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2020 Lightning NHL Draft Profile: Jack Thompson

Thompson has the tools to be a NHL defender, it just might take awhile.

Sudbury Wolves v Oshawa Generals Photo by Chris Tanouye/Getty Images

With their third pick of the day the Tampa Bay Lightning selected Sudbury Wolves defenseman Jack Thompson with the 93rd selection of the draft. It was nice to see that the Lightning finally remembered that they OHL existed as Thompson was the first player they’ve drafted out of that league since 2016 when they picked three players (Boris Katchouk, Taylor Raddysh, and Christopher Paquette). The 6’0 180lb defenseman doubled his offensive output in his second year with the Wolves as he racked up 32 points (13 goals, 19 assists) from the blueline.

He seemingly has the tools that project him as a potential NHL blueliner. He can skate, he can shoot, and has a solid first pass out of the defensive zone. Central Scouting had him ranked 60th in their final draft rankings of North American skaters.

The reports on him indicate that he might fill a need that the Lightning lack in their prospect pool at this time - an offensive defenseman. The positives seem to outweigh the negative, but very few blueliners can make it to the NHL simply on their offense. The biggest area he seems to need to work on is his defensive positioning and decision making. In the Lightning system, those are extremely important areas. praised his shot and ability to set up his teammates, especially on the power play. They were concerned about his intensity concerning puck battles and physicality. At 6’0 he isn’t a towering presences, but he is solidly built and he should get stronger as he gets older.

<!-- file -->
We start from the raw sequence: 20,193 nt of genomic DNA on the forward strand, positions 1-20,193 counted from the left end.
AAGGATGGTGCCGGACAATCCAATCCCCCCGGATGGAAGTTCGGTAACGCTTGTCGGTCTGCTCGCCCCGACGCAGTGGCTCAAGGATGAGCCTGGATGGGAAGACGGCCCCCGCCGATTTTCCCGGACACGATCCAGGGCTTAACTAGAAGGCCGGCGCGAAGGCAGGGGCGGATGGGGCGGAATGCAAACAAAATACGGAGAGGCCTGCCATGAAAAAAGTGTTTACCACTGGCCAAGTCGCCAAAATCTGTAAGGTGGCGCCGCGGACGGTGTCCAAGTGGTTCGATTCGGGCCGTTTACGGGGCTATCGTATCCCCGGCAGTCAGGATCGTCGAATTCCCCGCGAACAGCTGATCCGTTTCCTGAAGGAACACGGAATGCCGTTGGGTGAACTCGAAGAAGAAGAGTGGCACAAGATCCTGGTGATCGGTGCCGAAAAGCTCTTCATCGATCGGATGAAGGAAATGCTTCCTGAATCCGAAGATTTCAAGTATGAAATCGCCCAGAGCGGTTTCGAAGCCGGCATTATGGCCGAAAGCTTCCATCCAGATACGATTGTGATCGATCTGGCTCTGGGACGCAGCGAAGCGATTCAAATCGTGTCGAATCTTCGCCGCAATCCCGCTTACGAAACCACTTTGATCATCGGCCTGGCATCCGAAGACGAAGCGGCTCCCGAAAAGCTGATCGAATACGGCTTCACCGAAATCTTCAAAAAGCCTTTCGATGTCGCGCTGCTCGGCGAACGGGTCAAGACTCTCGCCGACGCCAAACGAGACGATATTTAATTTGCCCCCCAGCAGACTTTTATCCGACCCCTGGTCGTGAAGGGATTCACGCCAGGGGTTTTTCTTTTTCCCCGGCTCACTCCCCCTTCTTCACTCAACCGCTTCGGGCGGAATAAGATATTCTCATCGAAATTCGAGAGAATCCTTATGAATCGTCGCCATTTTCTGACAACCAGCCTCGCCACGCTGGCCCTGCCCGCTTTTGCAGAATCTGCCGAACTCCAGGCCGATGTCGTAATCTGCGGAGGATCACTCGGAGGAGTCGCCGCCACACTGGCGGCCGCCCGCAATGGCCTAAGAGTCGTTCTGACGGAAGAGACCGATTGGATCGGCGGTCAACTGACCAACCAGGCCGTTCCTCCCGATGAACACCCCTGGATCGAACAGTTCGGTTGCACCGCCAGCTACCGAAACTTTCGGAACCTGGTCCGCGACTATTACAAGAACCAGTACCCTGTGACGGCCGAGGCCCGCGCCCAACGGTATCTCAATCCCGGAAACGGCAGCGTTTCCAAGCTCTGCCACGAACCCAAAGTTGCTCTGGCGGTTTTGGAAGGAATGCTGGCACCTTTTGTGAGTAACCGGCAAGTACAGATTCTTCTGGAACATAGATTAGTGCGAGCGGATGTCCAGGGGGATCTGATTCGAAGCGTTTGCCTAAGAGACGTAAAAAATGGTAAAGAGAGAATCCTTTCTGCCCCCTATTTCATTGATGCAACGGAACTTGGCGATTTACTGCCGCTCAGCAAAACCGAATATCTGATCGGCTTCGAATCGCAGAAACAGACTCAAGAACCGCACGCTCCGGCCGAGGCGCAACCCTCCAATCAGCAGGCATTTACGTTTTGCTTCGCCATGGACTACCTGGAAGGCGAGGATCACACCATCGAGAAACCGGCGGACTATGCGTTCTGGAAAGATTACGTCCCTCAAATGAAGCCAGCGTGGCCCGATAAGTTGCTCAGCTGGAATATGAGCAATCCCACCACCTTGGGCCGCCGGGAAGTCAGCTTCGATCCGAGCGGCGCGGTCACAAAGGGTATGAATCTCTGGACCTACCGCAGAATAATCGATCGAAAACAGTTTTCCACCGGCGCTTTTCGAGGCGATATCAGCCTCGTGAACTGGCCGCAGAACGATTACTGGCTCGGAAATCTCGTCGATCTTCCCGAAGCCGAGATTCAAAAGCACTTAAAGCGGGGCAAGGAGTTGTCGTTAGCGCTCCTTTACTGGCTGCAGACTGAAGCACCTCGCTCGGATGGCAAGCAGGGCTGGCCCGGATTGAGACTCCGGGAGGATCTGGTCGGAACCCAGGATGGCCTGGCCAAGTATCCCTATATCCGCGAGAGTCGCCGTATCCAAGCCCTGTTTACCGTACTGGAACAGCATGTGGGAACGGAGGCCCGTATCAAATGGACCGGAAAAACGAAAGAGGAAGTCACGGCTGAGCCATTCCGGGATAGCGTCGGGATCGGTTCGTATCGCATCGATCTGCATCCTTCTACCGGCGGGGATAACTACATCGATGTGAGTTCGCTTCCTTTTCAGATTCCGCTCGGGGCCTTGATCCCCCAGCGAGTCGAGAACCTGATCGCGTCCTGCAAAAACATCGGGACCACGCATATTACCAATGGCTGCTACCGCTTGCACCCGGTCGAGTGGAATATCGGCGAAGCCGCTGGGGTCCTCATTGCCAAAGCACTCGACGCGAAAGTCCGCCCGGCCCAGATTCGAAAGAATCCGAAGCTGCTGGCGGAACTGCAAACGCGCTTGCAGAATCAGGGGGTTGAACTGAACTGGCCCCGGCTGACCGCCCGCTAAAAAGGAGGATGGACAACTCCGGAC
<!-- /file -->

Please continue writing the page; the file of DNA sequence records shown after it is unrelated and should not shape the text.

Lauren was slightly mystified by the pick, not so much because of his tools, but where they drafted him. Chances are he would still have been available at pick 116. That’s not a huge knock and now that he’s in the system the only thing that matters is how he develops. From all accounts, don’t expect him to be in Tampa any time soon. He will most likely spend the next few seasons in the OHL (without Quinton Byfield most likely) and then spend a year or two at least in the AHL.

Thompson could have a similar development path as another right-handed defenseman in the Lightning system - Ben Thomas. Like Thomas, Thompson is a decent skater for his age and both have been profiled as defenders who project to be stronger in the offensive zone than the defensive zone.

He has the skills to make a difference in the offensive zone, and every team will go out of their way to see if a right-shot defender can make it. What Thompson will have to work on his honing the defensive positioning and learning the angles necessary to cut off offensive attacks. Being able to learn that, and adapt his game will be the difference between him making it and staying in the NHL or languishing in the AHL.